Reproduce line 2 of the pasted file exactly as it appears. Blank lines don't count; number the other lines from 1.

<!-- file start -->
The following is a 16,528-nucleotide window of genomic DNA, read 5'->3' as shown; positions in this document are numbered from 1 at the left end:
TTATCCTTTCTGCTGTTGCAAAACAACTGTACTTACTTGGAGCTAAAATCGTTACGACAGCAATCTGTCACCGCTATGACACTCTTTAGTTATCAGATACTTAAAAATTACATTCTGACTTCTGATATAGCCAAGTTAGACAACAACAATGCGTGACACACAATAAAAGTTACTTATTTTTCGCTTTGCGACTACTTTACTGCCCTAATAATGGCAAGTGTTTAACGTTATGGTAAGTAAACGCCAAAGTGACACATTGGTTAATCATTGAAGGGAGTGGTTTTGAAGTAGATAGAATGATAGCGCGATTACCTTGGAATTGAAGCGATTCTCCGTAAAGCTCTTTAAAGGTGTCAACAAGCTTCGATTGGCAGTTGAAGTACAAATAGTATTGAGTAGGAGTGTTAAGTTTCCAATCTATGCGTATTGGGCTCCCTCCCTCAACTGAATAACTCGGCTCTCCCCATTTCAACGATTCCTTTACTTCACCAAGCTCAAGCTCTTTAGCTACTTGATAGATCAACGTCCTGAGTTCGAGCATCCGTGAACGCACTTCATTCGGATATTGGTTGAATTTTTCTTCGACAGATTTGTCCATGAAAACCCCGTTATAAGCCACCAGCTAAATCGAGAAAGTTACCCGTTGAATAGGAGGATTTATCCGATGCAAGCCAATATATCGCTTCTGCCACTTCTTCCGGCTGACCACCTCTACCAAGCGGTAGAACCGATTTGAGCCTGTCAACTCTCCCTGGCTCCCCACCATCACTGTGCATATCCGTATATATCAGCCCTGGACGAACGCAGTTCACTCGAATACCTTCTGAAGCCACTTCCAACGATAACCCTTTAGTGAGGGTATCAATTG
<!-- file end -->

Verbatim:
TTATCCTTTCTGCTGTTGCAAAACAACTGTACTTACTTGGAGCTAAAATCGTTACGACAGCAATCTGTCACCGCTATGACACTCTTTAGTTATCAGATACTTAAAAATTACATTCTGACTTCTGATATAGCCAAGTTAGACAACAACAATGCGTGACACACAATAAAAGTTACTTATTTTTCGCTTTGCGACTACTTTACTGCCCTAATAATGGCAAGTGTTTAACGTTATGGTAAGTAAACGCCAAAGTGACACATTGGTTAATCATTGAAGGGAGTGGTTTTGAAGTAGATAGAATGATAGCGCGATTACCTTGGAATTGAAGCGATTCTCCGTAAAGCTCTTTAAAGGTGTCAACAAGCTTCGATTGGCAGTTGAAGTACAAATAGTATTGAGTAGGAGTGTTAAGTTTCCAATCTATGCGTATTGGGCTCCCTCCCTCAACTGAATAACTCGGCTCTCCCCATTTCAACGATTCCTTTACTTCACCAAGCTCAAGCTCTTTAGCTACTTGATAGATCAACGTCCTGAGTTCGAGCATCCGTGAACGCACTTCATTCGGATATTGGTTGAATTTTTCTTCGACAGATTTGTCCATGAAAACCCCGTTATAAGCCACCAGCTAAATCGAGAAAGTTACCCGTTGAATAGGAGGATTTATCCGATGCAAGCCAATATATCGCTTCTGCCACTTCTTCCGGCTGACCACCTCTACCAAGCGGTAGAACCGATTTGAGCCTGTCAACTCTCCCTGGCTCCCCACCATCACTGTGCATATCCGTATATATCAGCCCTGGACGAACGCAGTTCACTCGAATACCTTCTGAAGCCACTTCCAACGATAACCCTTTAGTGAGGGTATCAATTG